Vaccine manufacturers have to do this. The demands of Indonesia would have scuttled a well established system of influenza virus surveillance, a system that made it possible to manufacture a flu vaccine prior to the flu season, not after it was over. But the amount being made available and the time frame for fulfilling the pledge suggest this isn't going to save poor countries in a pandemic. The only solution -- and it is more a mid or long term one -- is to use better and faster technologies for making vaccines. In addition, if the object is to prepare for a possible pandemic, there will have to be some kind of system for scaling up quickly to meet a sudden demand that isn't there prior to a pandemic. The only other alternative would be to routinely and vastly overproduce and destroy much of the inventory each year.

    There is a lot of activity on the vaccine technology front, but little solution to the surge capacity problem. If we started now it would be a race between the virus and vaccine development.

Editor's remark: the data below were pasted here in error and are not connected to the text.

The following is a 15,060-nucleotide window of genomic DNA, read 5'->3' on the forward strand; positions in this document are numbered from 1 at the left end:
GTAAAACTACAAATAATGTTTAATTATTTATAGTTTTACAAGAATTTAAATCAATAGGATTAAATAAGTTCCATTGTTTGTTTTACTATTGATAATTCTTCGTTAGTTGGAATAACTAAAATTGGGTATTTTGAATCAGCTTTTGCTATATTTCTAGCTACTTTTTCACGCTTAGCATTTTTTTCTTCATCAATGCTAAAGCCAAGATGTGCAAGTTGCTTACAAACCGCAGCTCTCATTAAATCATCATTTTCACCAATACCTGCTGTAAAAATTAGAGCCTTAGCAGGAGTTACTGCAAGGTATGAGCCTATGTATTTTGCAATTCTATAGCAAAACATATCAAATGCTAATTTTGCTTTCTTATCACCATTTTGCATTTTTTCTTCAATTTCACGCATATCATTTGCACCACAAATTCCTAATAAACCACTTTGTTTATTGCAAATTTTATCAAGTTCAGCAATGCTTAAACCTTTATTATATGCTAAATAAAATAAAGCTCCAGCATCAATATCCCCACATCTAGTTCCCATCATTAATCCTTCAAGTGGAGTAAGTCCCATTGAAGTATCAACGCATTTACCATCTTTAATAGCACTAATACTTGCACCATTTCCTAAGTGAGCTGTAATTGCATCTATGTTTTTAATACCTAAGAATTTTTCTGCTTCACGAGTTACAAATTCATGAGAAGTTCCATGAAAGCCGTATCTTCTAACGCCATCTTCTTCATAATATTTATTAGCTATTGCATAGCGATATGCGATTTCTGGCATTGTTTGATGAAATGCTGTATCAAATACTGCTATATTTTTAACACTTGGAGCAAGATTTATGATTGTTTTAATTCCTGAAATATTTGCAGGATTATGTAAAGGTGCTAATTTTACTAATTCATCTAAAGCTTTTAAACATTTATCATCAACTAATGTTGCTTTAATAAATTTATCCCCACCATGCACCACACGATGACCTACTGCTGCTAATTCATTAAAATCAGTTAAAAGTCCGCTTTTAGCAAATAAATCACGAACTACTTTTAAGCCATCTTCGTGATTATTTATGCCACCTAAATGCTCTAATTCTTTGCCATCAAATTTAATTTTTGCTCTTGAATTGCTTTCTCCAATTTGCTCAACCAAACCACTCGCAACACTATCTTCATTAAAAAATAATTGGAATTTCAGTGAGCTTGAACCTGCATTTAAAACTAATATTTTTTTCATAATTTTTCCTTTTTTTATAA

But we haven't started.
    Last edit by indigo girl on Jun 16, '07
  7. by   TrudyRN
    Quote from indigo girl
    I think that they need to tell people the truth. We are adults. We can handle it. CDC is expecting a panflu to happen. They must have known what was going on in England because it was reported on Thursday. CDC press conference was on Friday. I know that CDC is aware of the current case fatality ratio in Indonesia and Egypt. Don't tell us 2% when it is not even close to that!

    This is what I would tell people. Prep for your family for at least 12 weeks.
    If you can do more, do it. Don't forget masks and gloves for use at home.
    You may need them.

    As nurses, ask your facilities about their panflu policy, and check on the PPE situation. Make up your mind about what your plan is going to be. Do not assume that they will take care of you. Be proactive. Your safety and your life that may be at stake. It certainly was during the SARS epidemic.
    Did nursing learn nothing from that?

    Where are our nursing leaders when we need them? We need direction and we need education. We need a place at the planning table. We will be directly involved in patient care. We will be at risk. Who is going to speak for us?
    I think you are an excellent leader, Indigo Girl. I know I am going to start gathering in the canned goods and dried meats, the bottled water, some gloves, masks, towels, linens, newspaper, meds, and so on, plus lots of books to read, crossword puzzles to do, etc., for all the housebound time we might have to deal with. Batteries, a generator and fuel for it, just anything I can think of to deal with this.